Here is the perfect marriage between sea and vegges. A doable entree that you would find in rated bistros and restaurants. The Pernod sauce bring this dish to the next level. Skip sauce if you want to cut calories. Ratatouille is a French Provençal stewed vegetable dish, originating in Nice. A combination of summer vegetables such as tomato, zucchini, bell pepper, eggplant, as well as onions, garlic, basil and thyme. Depending on the purpose of the dish, vegetables are cut into chunks to small dice, and even brunoise for nice looking amuse bouche for instance. *Since fennel pairs well with seafood, it would be a great addition to this ratatouille.
Wash off all veggies first. Cut off ends and stems. Remove seeds and white membranes for the bell peppers. Cut eggplant, zucchini, yellow squash, bell peppers, and tomatoes into medium dice 0.5''/13mm. Reserve in separate containers. Chop onions, and fennel; set aside together. Mince garlic, and aside. Heat up 2 large frying pans. Drizzle some olive oil in each pan and sauté onions with fennel in one pan on medium high heat. Do likewise in the other pan with the eggplants, season with salt and pepper. Sauté for about 5 minutes, then add garlic. Continue to cook until fragrant, stirring every so often. Combine sautéd eggplants with the onion-fennel mixture. Reused the frying pan, and sauté bell peppers, zucchini, and yellow squashes together for about 5 minutes. Season with salt and pepper. Add tomatoes, basil and thyme to the eggplant-onion mixture. Then gather the whole thing in one pan, and cook ratatouille on low heat for an hour or more. Ratatouille is always best confit. Readjust seasoning. Ratatouille can be kept refrigerated for up to 4 days or frozen for up to 3 months. Ratatouille can be served cool, warm, or hot.
Pernod sauce for scallops can be a beurre blanc (Sauce based on butter), or heavy cream based sauce. For the beurre blanc, reduce to dry wine along with shallots, and herb bouquet. Add heavy cream and reduce by two third. Add butter gradually, and whisk swiftly on low heat. The sauce must not boil to avoid separation. Add a pinch of turmeric for the color, and season with salt. Add a dash of Pernod, and sieve; keep warm. For the heavy cream sauce, follow the same protocol. Though, substitute butter for heavy cream (300g). Reduce mixture to sirupy consistency, and sieve. Finish the sauce by throwing in a couple chunks of butter. Mix and season with salt and Pernod.
Cook potatoes in salted water for about 25 minutes, or stream. Let cool for 10 minutes and peel off skin and remove eyes. When ready to serve, cut potatoes into wedges, and heat them up in a saucepan with butter and chopped parsley, or persillade (Persillade is a mixture of chopped parsley, minces garlic or shallots or both). Persillade can be made in advance and kept refrigerated for a few days or frozen.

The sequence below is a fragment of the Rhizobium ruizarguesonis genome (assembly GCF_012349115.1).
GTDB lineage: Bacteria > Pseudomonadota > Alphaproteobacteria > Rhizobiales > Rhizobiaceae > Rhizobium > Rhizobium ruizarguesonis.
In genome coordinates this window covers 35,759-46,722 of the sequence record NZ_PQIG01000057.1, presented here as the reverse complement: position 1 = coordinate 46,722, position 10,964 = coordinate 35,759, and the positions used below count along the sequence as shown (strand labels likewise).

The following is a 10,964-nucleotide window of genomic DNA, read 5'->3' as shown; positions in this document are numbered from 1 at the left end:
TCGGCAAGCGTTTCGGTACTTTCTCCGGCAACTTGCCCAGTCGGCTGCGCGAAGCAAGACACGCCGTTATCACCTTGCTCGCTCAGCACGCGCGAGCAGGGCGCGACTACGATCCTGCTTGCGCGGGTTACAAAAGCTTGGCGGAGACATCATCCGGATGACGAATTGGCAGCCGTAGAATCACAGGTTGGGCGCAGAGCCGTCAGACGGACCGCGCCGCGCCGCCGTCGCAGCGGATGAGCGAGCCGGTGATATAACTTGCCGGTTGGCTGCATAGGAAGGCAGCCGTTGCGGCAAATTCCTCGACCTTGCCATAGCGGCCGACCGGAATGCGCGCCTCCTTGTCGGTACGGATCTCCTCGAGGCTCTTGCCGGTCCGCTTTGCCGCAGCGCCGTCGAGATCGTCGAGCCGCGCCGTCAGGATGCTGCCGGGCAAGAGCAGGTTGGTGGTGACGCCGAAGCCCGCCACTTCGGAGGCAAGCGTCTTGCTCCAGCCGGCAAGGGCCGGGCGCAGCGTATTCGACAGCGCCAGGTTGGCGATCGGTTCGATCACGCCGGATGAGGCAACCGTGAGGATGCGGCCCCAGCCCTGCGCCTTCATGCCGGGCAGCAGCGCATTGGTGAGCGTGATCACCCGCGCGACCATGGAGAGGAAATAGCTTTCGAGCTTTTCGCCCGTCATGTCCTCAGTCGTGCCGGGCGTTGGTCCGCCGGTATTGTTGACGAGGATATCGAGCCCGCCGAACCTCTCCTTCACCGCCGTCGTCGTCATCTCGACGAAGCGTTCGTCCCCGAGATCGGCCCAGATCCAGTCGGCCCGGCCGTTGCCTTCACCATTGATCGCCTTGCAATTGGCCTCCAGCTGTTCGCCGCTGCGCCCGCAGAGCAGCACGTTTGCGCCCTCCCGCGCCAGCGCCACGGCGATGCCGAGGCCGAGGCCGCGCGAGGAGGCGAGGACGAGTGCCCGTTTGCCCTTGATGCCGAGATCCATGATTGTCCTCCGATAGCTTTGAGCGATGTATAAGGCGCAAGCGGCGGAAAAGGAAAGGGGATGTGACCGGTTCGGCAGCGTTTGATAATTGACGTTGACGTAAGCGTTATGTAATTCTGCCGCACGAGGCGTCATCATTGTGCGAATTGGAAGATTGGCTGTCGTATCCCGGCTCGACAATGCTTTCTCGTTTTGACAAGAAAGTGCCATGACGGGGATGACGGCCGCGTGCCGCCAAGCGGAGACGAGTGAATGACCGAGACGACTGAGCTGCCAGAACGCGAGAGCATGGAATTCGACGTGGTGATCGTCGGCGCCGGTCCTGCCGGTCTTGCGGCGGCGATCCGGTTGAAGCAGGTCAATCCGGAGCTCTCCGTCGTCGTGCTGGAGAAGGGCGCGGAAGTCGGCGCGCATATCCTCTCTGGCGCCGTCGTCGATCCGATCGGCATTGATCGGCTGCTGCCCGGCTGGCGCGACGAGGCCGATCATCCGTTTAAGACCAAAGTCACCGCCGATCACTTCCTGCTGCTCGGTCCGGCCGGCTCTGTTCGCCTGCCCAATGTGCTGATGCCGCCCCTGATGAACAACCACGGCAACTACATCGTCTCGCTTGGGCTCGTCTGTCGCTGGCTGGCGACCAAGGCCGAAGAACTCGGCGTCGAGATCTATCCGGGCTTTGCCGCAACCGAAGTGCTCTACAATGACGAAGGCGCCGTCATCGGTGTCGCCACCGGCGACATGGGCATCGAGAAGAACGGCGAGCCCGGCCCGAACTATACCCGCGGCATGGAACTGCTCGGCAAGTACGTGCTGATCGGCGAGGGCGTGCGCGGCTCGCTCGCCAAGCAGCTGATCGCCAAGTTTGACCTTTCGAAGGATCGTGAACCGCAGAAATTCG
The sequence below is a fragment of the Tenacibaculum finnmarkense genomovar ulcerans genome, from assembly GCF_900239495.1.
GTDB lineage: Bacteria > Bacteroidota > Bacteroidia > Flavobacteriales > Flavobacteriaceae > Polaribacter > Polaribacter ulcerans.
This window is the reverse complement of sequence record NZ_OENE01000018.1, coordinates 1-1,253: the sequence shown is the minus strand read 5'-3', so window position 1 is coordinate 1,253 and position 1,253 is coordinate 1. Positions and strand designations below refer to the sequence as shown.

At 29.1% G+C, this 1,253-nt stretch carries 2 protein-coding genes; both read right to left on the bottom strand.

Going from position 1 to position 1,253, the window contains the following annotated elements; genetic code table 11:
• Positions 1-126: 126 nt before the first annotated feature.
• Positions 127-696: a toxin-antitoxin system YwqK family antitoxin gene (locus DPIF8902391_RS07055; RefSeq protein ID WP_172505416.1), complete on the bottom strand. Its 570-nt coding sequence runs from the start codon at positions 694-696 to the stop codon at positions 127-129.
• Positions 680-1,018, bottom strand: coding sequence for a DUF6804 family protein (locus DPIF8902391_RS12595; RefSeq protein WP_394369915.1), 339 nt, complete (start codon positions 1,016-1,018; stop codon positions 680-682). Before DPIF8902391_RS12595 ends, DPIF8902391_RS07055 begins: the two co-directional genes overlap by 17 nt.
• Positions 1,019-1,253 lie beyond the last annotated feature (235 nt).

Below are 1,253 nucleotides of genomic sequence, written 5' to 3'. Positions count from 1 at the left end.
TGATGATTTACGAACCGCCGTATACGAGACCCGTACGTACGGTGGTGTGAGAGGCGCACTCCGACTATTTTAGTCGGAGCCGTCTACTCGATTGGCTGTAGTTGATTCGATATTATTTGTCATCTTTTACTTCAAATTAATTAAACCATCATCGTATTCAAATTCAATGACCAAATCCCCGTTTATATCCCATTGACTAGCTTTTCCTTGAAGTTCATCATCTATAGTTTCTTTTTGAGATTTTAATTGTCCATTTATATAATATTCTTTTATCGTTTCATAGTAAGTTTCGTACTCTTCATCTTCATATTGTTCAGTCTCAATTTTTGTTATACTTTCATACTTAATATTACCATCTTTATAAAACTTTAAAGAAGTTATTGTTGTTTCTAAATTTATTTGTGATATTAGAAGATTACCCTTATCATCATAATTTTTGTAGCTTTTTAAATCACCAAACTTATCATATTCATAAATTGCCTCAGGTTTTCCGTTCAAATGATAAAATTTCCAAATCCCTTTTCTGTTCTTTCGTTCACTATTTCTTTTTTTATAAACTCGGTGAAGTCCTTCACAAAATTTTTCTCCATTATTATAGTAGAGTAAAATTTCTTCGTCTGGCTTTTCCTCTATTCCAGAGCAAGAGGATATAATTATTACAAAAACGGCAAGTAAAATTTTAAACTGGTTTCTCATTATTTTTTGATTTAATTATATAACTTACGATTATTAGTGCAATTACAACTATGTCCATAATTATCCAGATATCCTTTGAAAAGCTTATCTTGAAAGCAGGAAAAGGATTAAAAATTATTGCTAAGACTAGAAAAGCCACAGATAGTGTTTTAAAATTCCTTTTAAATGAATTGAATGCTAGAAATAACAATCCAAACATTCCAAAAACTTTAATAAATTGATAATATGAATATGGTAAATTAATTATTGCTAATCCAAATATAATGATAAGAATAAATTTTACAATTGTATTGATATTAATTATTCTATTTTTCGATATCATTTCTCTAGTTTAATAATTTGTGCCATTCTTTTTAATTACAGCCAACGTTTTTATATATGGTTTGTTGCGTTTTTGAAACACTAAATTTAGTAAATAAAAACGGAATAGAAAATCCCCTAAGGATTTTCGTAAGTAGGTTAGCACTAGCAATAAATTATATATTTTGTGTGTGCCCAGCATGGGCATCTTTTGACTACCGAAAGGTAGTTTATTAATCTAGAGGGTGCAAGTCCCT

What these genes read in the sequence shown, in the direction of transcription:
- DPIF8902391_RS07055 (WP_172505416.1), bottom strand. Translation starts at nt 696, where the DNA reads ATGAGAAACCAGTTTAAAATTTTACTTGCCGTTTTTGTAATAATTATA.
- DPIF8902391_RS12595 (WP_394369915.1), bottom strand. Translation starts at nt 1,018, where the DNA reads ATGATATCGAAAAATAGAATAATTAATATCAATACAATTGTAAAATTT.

Clean scallops by immersing them in ice water for about 10 minutes. Transfer onto paper towels – pat dry well. Remove the little nerve from each scallop unless they have already been taken out (Most fresh scallops sold in rated seafood stores are more likely ready to cook). Heat up frying pan – it should be hot. Lower heat to medium-high. Add a drizzle of neutral oil, and sprinkle some salt on the bottom pan. Arrange scallops not too close to each other. After about a 2 minutes, add butter. When scallops got a nice caramelization (Maillard reaction). Flip and continue to cook more about 3 minutes more. At this juncture, scallops can be flambéed with Pernod while still in pan. Or flambé alcohol separately and pour over plated scallops. Allow scallops to render excess moisture over paper towels for 30 sec before serving.
Bistro style presentation: Heat up ratatouille in a cast iron dish straight over the stove or oven. When ready to serve, add herbed potatoes wedges and scallops – flambé and pour the sauce. Bon appétit!
Heat up plates. Begin to sear scallops. Meanwhile, dress up hot ratatouille using a 2.25''/5.5cm diameter cookie cutter. Add herbed potatoes – Keep the dish warm. Arrange cooked scallops between ratatouille rounds. Flambé scallops with some Pernod, and add sauce. Garnish with some blanched English peas if desired, and fresh herbs. Bon appétit!
1 thought on “Seared Scallops In Pernod Sauce”
You know when you are watching Bruno’s video demonstrations and he drops his fork and falls backward??? Well, me and my family did just that after I prepared this. Amazing variant of Coquilles Saint-Jacques!!! The sauce is so good I will use it for other seafood plates as well. Only one change I made, I added a very small amount of lemon juice to the sauce but be VERY careful doing this, because too much ruins the sauce. As always, thank you again Bruno! Great job!!!